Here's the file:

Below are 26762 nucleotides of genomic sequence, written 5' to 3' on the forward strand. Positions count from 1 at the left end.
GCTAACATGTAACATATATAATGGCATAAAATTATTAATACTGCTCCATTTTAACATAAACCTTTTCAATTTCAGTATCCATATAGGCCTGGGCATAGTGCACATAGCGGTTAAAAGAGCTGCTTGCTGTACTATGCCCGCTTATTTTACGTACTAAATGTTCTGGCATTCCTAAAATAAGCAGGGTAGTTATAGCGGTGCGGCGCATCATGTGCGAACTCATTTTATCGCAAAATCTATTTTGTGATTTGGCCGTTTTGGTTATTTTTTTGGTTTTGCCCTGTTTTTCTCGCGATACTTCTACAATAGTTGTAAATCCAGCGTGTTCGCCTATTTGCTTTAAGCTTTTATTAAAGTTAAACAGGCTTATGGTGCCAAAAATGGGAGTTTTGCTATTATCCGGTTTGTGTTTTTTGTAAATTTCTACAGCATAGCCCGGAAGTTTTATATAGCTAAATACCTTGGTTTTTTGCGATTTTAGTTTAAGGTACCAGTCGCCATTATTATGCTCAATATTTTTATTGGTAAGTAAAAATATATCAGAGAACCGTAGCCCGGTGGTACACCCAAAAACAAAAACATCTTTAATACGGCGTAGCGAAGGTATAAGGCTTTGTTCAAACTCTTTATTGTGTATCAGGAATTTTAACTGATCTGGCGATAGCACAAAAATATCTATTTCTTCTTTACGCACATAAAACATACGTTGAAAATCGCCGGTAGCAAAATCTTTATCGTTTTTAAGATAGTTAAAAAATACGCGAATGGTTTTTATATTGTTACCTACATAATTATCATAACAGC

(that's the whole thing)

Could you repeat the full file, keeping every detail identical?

Below are 26762 nucleotides of genomic sequence, written 5' to 3' on the forward strand. Positions count from 1 at the left end.
GCTAACATGTAACATATATAATGGCATAAAATTATTAATACTGCTCCATTTTAACATAAACCTTTTCAATTTCAGTATCCATATAGGCCTGGGCATAGTGCACATAGCGGTTAAAAGAGCTGCTTGCTGTACTATGCCCGCTTATTTTACGTACTAAATGTTCTGGCATTCCTAAAATAAGCAGGGTAGTTATAGCGGTGCGGCGCATCATGTGCGAACTCATTTTATCGCAAAATCTATTTTGTGATTTGGCCGTTTTGGTTATTTTTTTGGTTTTGCCCTGTTTTTCTCGCGATACTTCTACAATAGTTGTAAATCCAGCGTGTTCGCCTATTTGCTTTAAGCTTTTATTAAAGTTAAACAGGCTTATGGTGCCAAAAATGGGAGTTTTGCTATTATCCGGTTTGTGTTTTTTGTAAATTTCTACAGCATAGCCCGGAAGTTTTATATAGCTAAATACCTTGGTTTTTTGCGATTTTAGTTTAAGGTACCAGTCGCCATTATTATGCTCAATATTTTTATTGGTAAGTAAAAATATATCAGAGAACCGTAGCCCGGTGGTACACCCAAAAACAAAAACATCTTTAATACGGCGTAGCGAAGGTATAAGGCTTTGTTCAAACTCTTTATTGTGTATCAGGAATTTTAACTGATCTGGCGATAGCACAAAAATATCTATTTCTTCTTTACGCACATAAAACATACGTTGAAAATCGCCGGTAGCAAAATCTTTATCGTTTTTAAGATAGTTAAAAAATACGCGAATGGTTTTTATATTGTTACCTACATAATTATCATAACAGC